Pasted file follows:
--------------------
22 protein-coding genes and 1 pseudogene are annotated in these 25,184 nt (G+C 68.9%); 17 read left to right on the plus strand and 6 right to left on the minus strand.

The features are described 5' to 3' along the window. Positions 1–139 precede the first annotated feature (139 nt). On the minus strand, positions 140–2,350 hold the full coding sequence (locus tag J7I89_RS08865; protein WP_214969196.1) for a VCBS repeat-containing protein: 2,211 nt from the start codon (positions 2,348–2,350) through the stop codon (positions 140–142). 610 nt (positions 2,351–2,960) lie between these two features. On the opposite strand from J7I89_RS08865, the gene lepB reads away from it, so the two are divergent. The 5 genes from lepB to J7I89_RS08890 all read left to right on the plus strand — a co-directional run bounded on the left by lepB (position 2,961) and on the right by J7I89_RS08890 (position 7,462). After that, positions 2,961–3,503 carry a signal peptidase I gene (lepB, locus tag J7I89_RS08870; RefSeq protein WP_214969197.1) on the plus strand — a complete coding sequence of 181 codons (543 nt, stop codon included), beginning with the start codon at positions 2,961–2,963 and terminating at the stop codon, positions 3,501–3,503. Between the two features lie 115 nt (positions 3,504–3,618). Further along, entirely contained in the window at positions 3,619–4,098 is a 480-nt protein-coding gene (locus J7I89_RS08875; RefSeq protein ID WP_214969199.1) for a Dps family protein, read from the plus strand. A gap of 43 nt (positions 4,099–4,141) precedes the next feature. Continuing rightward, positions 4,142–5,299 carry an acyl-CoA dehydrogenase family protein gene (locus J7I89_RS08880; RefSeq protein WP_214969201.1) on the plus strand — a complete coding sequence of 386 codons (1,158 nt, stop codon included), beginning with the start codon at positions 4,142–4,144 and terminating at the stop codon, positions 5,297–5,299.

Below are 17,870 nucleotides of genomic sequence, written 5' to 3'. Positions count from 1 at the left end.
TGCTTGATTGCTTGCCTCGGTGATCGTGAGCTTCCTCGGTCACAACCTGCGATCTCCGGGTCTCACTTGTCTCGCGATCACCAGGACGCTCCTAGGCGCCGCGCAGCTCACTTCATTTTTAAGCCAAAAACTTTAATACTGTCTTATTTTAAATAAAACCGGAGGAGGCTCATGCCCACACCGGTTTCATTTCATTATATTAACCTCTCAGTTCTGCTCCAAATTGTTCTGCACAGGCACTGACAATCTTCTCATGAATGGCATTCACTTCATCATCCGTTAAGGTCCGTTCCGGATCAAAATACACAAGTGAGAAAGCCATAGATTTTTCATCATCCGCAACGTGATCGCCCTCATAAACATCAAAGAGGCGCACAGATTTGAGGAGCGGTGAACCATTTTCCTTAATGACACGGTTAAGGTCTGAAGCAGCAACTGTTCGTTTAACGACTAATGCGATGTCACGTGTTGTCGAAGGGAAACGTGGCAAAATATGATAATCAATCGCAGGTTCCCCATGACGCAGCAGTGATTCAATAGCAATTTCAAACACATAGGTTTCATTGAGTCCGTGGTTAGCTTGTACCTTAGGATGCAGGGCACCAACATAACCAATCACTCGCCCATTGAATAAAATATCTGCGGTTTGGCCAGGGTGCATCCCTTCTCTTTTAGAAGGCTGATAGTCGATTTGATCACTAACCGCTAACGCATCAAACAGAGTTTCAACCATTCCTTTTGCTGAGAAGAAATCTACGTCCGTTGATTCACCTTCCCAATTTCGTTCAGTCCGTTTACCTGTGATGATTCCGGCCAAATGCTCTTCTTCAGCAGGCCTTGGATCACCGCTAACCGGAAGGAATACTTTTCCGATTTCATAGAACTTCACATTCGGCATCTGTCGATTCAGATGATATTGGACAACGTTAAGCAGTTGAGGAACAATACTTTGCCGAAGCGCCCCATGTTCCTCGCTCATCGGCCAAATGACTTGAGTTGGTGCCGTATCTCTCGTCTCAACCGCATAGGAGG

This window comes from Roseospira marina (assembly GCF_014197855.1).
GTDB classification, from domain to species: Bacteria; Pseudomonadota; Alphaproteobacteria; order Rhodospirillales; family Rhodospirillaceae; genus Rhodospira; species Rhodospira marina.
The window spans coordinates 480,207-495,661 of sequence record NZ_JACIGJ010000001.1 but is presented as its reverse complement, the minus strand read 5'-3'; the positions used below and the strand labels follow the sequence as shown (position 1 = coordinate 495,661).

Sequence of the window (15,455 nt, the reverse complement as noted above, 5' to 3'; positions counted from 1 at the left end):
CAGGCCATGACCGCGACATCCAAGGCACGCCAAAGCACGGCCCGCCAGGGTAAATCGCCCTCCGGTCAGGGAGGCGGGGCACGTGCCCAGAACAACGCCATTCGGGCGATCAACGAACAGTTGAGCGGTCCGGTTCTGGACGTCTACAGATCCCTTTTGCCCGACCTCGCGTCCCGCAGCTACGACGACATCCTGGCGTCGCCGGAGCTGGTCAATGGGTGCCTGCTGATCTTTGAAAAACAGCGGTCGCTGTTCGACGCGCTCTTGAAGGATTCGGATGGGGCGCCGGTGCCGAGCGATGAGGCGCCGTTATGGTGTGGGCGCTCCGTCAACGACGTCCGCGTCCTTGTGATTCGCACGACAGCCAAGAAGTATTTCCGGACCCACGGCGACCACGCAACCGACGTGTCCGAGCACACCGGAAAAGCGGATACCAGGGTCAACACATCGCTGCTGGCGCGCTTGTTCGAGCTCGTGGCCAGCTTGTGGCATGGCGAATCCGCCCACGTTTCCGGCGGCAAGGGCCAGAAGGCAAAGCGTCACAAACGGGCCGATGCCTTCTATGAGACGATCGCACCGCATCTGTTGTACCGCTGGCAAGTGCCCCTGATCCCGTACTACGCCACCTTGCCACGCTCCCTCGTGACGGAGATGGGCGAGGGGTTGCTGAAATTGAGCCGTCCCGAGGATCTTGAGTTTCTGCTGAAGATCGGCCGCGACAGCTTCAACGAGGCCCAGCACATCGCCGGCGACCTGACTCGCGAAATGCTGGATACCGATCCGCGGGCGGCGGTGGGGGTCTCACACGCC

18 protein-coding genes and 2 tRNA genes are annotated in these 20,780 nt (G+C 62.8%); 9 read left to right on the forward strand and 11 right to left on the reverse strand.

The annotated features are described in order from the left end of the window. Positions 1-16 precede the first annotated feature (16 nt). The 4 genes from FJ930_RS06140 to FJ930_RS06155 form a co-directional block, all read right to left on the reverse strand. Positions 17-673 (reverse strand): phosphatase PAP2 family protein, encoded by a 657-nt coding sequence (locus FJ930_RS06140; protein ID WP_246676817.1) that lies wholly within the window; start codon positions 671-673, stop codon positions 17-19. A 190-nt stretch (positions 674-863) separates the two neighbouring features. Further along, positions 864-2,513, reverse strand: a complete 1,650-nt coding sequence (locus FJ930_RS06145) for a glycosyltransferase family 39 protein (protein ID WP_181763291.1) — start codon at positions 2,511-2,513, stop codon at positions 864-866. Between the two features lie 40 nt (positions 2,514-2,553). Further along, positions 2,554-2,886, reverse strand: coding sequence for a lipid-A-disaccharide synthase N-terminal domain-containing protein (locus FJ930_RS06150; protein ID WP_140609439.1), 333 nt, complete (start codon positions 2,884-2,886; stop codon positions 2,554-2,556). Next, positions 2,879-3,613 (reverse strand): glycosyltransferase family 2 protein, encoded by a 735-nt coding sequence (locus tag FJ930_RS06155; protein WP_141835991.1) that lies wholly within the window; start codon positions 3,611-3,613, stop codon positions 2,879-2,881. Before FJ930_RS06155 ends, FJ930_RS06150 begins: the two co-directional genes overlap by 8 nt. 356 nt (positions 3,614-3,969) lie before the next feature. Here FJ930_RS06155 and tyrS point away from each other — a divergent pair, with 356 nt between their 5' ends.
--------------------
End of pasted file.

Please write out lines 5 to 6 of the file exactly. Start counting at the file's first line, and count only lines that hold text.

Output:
This window comes from Roseospira marina (assembly GCF_014197855.1).
GTDB classification, from domain to species: Bacteria; Pseudomonadota; Alphaproteobacteria; order Rhodospirillales; family Rhodospirillaceae; genus Rhodospira; species Rhodospira marina.